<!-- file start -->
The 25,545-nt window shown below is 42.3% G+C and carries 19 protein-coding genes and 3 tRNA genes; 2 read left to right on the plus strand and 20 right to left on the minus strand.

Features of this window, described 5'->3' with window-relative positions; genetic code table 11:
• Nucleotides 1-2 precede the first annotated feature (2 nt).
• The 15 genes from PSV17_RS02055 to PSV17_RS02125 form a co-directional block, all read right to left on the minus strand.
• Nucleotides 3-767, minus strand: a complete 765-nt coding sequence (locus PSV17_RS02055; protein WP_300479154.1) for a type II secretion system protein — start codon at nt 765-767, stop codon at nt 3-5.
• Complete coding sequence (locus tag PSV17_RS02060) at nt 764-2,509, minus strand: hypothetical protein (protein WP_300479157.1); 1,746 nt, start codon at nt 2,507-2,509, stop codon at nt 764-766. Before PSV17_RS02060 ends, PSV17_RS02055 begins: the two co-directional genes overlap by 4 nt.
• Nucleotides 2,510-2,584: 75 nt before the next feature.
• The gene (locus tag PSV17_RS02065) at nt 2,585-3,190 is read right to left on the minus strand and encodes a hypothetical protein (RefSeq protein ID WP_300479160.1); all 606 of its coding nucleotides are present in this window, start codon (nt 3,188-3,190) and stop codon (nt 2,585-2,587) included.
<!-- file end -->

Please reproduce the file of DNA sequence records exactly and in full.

The 25,545-nt window shown below is 42.3% G+C and carries 19 protein-coding genes and 3 tRNA genes; 2 read left to right on the plus strand and 20 right to left on the minus strand.

Features of this window, described 5'->3' with window-relative positions; genetic code table 11:
• Nucleotides 1-2 precede the first annotated feature (2 nt).
• The 15 genes from PSV17_RS02055 to PSV17_RS02125 form a co-directional block, all read right to left on the minus strand.
• Nucleotides 3-767, minus strand: a complete 765-nt coding sequence (locus PSV17_RS02055; protein WP_300479154.1) for a type II secretion system protein — start codon at nt 765-767, stop codon at nt 3-5.
• Complete coding sequence (locus tag PSV17_RS02060) at nt 764-2,509, minus strand: hypothetical protein (protein WP_300479157.1); 1,746 nt, start codon at nt 2,507-2,509, stop codon at nt 764-766. Before PSV17_RS02060 ends, PSV17_RS02055 begins: the two co-directional genes overlap by 4 nt.
• Nucleotides 2,510-2,584: 75 nt before the next feature.
• The gene (locus tag PSV17_RS02065) at nt 2,585-3,190 is read right to left on the minus strand and encodes a hypothetical protein (RefSeq protein ID WP_300479160.1); all 606 of its coding nucleotides are present in this window, start codon (nt 3,188-3,190) and stop codon (nt 2,585-2,587) included.